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Regular Advisor


WE have relatively small databases on an L1000 11/64 and the dba is 2K block size. The default is 8K on the system. I reduced the dbc_max_pct to 10% from default 50%. I believe this should relieve block I/o contention, am I right?
Steven Sim Kok Leong
Honored Contributor

Re: dbc_max_pct


As Oracle has its own buffer cache (database buffer cache), it is really unnecessary to have a large OS buffer cache. As such, dbc_max_pct should be set to a minimal to prevent double buffering.

Hope this helps. Regards.

Steven Sim Kok Leong
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Jeff Machols
Esteemed Contributor

Re: dbc_max_pct

You are right, unless you are running db2, all other DB's have there own IO cache so the value should be reduced.
A. Clay Stephenson
Acclaimed Contributor

Re: dbc_max_pct

Hi Frankie:

Your assumption is correct. You have another option and that is to fix the buffer cache at some value by setting bufpages to a non-zero value. e.g. bufpages=80000 will set the value to 320MB. I find that on even very large servers that typically the marginal improvements in buffer cache hit rates become very small above 300-400 MB. If your are using raw/io or the OnlineJFS mount options convosync=direct,mincache=direct which bypass the unix buffers, you can reduce the buffer cache even lower especially for a machine that is a pure database server. I really prefer fixed buffer cache because it allows one to tune other parameters while keeping the buffer cache constant.
If it ain't broke, I can fix that.
Helen French
Honored Contributor

Re: dbc_max_pct

Sridhar Bhaskarla
Honored Contributor

Re: dbc_max_pct

Hi Frankie,

It depends. On the Physical memory you have. It is not recommended to set it to any value more than 300MB. So, you can adjust your dbc_max_pct to get around 300MB. Another dependency is about your application. Having a very low buffer cache will degrade sequential reads. And if your application does it a lot, then you will be losing the performance.

You may be disappointed if you fail, but you are doomed if you don't try
Dennis J Robinson
Frequent Advisor

Re: dbc_max_pct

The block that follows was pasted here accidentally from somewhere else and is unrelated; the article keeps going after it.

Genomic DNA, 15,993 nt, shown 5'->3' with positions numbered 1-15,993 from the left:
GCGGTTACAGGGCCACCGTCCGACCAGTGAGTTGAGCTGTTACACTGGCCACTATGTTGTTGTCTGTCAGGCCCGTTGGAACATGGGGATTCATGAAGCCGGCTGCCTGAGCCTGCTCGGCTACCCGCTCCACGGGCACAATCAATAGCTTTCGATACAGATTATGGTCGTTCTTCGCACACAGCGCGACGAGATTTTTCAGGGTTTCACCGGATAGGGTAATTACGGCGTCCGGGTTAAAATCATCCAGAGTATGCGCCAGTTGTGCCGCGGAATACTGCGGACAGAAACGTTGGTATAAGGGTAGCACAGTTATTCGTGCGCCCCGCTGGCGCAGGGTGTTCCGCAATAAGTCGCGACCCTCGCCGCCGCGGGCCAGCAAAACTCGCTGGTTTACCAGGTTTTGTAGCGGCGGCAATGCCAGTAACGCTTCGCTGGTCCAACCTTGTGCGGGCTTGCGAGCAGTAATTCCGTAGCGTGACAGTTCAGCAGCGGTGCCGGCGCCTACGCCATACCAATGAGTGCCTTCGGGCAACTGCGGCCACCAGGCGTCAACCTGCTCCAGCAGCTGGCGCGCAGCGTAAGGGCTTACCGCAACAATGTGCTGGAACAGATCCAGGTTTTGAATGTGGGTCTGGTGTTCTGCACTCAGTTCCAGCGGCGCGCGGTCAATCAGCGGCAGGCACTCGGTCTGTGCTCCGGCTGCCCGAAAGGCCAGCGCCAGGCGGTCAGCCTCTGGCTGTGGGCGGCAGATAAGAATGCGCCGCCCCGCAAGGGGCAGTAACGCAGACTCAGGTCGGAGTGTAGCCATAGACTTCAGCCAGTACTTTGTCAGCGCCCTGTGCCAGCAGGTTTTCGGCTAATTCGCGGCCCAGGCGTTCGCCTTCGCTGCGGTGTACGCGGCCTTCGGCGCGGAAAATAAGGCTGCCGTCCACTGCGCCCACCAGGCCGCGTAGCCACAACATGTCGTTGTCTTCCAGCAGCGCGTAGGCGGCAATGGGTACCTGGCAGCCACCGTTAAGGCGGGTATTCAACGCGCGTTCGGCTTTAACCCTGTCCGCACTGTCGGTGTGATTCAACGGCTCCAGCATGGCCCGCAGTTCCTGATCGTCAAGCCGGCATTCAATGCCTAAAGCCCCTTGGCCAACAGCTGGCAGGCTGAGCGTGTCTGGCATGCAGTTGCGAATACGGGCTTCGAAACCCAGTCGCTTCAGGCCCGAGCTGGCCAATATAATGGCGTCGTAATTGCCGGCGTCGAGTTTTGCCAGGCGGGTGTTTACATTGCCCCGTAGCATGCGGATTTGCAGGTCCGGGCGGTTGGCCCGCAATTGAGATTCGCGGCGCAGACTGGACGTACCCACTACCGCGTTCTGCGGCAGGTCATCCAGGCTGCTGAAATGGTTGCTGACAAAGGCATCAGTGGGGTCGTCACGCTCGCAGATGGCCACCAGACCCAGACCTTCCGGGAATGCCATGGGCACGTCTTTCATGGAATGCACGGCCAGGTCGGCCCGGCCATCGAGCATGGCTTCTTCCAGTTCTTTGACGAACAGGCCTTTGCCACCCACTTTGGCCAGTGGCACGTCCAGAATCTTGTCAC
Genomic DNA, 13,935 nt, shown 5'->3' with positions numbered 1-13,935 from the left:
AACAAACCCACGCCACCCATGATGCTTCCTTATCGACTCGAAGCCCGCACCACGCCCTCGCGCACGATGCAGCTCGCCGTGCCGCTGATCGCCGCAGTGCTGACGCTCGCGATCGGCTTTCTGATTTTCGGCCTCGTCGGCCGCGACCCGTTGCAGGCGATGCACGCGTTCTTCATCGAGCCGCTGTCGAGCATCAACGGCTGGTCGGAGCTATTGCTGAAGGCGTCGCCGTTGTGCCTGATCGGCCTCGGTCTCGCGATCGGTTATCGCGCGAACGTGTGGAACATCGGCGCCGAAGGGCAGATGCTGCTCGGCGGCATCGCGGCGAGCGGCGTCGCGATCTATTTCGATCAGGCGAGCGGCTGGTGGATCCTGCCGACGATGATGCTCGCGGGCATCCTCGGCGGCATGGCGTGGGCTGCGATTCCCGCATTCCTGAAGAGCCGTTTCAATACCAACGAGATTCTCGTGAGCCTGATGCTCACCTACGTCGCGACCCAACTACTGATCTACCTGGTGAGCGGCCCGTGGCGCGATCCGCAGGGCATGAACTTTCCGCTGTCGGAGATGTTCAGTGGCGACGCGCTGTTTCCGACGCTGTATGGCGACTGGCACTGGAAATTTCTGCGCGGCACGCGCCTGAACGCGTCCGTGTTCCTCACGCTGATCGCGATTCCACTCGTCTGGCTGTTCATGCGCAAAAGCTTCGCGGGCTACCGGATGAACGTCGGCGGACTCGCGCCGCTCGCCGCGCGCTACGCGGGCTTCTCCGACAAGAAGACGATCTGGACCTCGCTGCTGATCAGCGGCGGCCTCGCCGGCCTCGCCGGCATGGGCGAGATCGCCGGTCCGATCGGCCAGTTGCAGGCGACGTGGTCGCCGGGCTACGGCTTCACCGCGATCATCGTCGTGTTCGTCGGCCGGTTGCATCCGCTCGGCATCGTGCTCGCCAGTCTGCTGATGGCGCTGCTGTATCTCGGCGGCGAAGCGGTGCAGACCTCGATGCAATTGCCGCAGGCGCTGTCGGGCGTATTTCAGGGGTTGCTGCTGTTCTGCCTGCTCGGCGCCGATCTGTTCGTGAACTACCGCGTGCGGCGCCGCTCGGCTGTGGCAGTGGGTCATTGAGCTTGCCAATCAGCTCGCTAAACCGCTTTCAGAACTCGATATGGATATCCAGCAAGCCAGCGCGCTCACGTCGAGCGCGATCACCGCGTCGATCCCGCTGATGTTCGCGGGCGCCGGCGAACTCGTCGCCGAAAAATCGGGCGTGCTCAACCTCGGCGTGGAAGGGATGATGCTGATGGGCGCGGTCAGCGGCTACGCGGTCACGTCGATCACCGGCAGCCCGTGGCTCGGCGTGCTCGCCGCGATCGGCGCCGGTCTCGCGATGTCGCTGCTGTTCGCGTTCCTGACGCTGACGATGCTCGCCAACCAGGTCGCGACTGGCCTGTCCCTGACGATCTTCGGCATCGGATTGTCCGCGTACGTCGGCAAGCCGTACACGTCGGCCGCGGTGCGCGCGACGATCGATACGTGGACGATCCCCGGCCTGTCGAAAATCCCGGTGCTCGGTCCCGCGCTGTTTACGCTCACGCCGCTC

dbc_max_pct in the past was said not to scale more than 800M now I am hearing 300M. I will have alot of performance tuning work to do on these sites.

My advice is to try on your own server. Good rule of thumb is on dbase server to do 5-10 for dbc_max_pct. Optimal performance will come when you bypass dynamic buffer cache sizing ( set nbufs )

mincache=direct,convosync=direct mount parameters will allow direct I/O which means the UNIX buffer cache is tottaly bypassed on read/writes. This is great for OSYNC writes, and non sequential reads.

However sequential read performance is hurt more than 2x on these filesystems. Also filesystem based I/O (such as backups, filecopies suffer horrendously). I haven't seen many databases which do not tablescan.

Final suggestion is to use mincache=direct,convosync=direct only on those filesystems which have mostly completely random I/O pattern ( no tablescan ), or heavy writes ( bypass double buffered write ). The gain is approximately 10% in these cases.

My suggestion is larger than the 300-800M for servers which are more than simply database servers. Too small of a buffer cache is a bad situation, because you encounter thrashing of the buffer cache. This occurs when you have many competing processes attempting to allocate space in the cache.

On NFS servers, Clearcase servers, servers where large files are moved, use as much buffer cache as the box can stand with improved performance.

You know the drill